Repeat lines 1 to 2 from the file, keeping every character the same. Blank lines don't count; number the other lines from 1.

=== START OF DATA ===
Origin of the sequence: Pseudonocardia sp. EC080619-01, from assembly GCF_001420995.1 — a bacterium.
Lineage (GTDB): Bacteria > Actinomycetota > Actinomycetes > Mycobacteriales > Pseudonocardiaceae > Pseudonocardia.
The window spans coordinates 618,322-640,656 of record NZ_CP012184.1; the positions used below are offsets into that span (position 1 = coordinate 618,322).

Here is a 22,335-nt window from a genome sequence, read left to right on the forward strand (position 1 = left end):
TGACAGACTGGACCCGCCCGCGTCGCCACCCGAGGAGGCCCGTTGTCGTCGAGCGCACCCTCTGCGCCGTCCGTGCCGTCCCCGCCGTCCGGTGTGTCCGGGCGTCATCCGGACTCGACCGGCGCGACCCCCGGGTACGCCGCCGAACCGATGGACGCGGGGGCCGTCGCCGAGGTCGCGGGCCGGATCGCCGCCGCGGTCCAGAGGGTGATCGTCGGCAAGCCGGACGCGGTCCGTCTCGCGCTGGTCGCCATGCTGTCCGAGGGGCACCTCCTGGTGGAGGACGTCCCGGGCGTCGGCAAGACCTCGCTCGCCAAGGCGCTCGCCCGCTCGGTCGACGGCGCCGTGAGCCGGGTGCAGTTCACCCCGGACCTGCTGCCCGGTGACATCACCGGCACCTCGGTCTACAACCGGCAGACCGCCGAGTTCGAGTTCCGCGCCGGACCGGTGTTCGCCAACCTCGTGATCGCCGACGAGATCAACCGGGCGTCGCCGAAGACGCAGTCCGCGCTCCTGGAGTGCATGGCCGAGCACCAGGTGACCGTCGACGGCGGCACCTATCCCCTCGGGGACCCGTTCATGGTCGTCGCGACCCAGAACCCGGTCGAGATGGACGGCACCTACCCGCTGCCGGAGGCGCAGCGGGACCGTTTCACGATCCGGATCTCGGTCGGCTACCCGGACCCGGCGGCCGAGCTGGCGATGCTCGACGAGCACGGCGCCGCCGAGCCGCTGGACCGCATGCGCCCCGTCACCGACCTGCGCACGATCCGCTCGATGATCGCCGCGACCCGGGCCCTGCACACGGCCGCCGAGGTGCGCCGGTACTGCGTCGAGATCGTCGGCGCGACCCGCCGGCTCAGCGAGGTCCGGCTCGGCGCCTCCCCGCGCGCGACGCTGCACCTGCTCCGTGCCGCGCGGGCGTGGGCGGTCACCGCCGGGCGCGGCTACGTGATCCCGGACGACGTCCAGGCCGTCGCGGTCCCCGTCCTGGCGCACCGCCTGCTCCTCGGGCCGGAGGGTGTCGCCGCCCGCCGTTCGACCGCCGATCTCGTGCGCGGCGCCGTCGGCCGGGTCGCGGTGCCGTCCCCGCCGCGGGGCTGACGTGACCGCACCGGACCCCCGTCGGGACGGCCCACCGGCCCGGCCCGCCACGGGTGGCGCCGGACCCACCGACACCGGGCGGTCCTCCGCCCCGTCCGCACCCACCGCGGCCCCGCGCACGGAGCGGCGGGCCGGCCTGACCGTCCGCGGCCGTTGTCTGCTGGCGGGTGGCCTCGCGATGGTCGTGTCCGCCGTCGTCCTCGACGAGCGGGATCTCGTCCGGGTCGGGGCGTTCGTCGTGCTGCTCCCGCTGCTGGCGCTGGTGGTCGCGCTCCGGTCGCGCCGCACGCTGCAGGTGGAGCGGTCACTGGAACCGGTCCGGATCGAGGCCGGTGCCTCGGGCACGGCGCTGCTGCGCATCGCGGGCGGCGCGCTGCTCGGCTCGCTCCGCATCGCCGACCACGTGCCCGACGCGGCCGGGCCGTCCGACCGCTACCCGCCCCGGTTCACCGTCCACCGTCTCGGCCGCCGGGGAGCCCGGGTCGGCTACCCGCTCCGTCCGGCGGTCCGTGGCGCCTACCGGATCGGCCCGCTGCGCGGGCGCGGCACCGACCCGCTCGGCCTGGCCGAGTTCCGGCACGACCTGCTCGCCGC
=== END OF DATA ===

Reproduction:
Origin of the sequence: Pseudonocardia sp. EC080619-01, from assembly GCF_001420995.1 — a bacterium.
Lineage (GTDB): Bacteria > Actinomycetota > Actinomycetes > Mycobacteriales > Pseudonocardiaceae > Pseudonocardia.